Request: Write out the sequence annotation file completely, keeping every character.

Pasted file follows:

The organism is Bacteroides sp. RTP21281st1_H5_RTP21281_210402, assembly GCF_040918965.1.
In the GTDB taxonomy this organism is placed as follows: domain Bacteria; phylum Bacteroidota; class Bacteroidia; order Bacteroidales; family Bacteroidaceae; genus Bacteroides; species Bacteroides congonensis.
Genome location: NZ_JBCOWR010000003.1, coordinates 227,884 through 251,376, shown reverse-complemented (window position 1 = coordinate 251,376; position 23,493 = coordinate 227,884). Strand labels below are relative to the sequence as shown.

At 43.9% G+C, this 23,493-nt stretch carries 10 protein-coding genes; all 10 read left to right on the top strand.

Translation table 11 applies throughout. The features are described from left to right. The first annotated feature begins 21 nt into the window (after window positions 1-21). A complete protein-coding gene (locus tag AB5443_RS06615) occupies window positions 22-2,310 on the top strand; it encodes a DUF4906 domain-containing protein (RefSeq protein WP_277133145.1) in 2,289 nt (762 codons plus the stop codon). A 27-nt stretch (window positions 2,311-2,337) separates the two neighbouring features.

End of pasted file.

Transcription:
The organism is Bacteroides sp. RTP21281st1_H5_RTP21281_210402, assembly GCF_040918965.1.
In the GTDB taxonomy this organism is placed as follows: domain Bacteria; phylum Bacteroidota; class Bacteroidia; order Bacteroidales; family Bacteroidaceae; genus Bacteroides; species Bacteroides congonensis.
Genome location: NZ_JBCOWR010000003.1, coordinates 227,884 through 251,376, shown reverse-complemented (window position 1 = coordinate 251,376; position 23,493 = coordinate 227,884). Strand labels below are relative to the sequence as shown.

At 43.9% G+C, this 23,493-nt stretch carries 10 protein-coding genes; all 10 read left to right on the top strand.

Translation table 11 applies throughout. The features are described from left to right. The first annotated feature begins 21 nt into the window (after window positions 1-21). A complete protein-coding gene (locus tag AB5443_RS06615) occupies window positions 22-2,310 on the top strand; it encodes a DUF4906 domain-containing protein (RefSeq protein WP_277133145.1) in 2,289 nt (762 codons plus the stop codon). A 27-nt stretch (window positions 2,311-2,337) separates the two neighbouring features.